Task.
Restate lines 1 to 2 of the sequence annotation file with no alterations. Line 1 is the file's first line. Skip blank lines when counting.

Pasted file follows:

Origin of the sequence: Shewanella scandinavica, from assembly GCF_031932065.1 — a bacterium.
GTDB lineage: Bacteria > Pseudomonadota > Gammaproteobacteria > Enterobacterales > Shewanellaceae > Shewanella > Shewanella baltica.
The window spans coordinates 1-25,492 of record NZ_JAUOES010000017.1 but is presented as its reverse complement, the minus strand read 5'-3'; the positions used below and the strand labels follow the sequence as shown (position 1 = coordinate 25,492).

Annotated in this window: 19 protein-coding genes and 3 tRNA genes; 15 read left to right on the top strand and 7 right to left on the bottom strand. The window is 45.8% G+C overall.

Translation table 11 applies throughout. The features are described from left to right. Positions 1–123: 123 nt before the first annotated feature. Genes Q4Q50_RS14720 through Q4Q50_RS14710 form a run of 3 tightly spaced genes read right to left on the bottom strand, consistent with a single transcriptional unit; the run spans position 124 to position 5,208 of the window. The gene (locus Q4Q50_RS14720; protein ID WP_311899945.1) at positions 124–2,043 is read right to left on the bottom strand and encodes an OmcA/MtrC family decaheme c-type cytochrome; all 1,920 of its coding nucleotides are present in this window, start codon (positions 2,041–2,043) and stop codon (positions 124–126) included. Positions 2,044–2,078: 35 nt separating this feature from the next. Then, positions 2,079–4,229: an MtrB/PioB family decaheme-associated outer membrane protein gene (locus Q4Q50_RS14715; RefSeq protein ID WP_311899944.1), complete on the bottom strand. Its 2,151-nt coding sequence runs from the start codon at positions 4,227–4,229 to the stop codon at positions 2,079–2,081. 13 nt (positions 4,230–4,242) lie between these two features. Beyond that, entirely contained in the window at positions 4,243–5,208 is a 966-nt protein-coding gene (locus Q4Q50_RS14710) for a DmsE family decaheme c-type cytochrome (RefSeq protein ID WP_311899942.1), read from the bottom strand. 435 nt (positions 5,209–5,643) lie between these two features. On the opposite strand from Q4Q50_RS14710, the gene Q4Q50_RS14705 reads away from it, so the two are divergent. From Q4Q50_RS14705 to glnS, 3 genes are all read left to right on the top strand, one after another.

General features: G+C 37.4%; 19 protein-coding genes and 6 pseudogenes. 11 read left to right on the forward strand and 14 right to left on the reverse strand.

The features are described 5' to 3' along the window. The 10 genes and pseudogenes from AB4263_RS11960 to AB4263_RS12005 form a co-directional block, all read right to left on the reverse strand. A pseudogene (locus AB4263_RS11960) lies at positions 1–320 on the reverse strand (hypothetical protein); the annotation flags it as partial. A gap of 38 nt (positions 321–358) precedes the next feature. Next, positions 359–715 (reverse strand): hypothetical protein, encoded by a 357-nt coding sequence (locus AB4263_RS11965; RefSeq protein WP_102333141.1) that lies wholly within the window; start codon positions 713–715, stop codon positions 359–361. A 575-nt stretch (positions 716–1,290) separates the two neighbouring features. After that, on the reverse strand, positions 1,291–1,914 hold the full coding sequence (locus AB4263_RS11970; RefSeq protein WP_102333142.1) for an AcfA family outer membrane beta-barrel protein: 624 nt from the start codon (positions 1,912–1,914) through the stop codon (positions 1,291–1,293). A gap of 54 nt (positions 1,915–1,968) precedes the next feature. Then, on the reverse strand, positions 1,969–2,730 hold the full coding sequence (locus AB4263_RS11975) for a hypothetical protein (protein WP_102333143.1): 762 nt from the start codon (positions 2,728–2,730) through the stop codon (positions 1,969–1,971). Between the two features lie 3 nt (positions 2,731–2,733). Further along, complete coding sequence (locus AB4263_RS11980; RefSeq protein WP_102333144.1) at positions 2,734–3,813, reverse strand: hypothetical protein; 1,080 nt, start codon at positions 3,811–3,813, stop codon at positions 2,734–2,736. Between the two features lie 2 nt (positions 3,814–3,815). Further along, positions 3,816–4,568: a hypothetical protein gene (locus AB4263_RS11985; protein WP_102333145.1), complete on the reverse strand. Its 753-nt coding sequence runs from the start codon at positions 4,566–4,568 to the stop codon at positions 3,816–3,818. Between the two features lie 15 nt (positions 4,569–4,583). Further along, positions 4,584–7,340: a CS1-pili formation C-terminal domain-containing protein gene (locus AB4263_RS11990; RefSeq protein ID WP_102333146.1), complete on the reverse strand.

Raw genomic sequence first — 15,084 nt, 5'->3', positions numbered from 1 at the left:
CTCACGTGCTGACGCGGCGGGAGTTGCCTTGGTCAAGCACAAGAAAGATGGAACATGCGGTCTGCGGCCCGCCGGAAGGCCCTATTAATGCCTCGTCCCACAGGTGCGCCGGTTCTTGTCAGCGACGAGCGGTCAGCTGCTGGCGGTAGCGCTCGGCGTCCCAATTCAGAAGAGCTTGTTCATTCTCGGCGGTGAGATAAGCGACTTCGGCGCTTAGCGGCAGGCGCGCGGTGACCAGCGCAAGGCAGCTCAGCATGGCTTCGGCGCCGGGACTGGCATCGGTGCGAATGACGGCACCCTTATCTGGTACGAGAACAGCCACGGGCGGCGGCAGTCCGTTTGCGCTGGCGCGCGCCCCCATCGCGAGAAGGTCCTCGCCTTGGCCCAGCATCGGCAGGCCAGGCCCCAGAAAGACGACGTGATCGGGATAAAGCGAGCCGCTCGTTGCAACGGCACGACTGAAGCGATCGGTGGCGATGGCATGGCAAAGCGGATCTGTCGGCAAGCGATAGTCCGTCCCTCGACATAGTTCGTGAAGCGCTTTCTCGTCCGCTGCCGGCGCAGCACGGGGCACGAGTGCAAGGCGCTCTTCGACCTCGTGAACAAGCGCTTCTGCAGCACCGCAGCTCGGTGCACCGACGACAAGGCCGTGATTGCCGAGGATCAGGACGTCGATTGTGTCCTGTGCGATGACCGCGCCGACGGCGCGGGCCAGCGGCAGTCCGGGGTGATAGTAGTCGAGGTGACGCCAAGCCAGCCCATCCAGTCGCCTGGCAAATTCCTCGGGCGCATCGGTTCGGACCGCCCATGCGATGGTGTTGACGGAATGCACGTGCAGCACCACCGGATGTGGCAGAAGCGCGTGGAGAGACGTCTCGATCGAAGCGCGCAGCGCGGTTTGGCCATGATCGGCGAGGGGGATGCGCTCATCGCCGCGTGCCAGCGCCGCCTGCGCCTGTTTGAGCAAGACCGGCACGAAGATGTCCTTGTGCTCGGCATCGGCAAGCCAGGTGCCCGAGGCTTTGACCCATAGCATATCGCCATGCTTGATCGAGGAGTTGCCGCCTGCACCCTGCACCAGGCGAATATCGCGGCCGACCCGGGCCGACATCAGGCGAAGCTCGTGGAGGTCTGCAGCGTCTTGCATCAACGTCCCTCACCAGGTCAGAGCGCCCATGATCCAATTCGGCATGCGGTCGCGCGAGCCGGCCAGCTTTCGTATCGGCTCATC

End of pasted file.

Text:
Origin of the sequence: Shewanella scandinavica, from assembly GCF_031932065.1 — a bacterium.
GTDB lineage: Bacteria > Pseudomonadota > Gammaproteobacteria > Enterobacterales > Shewanellaceae > Shewanella > Shewanella baltica.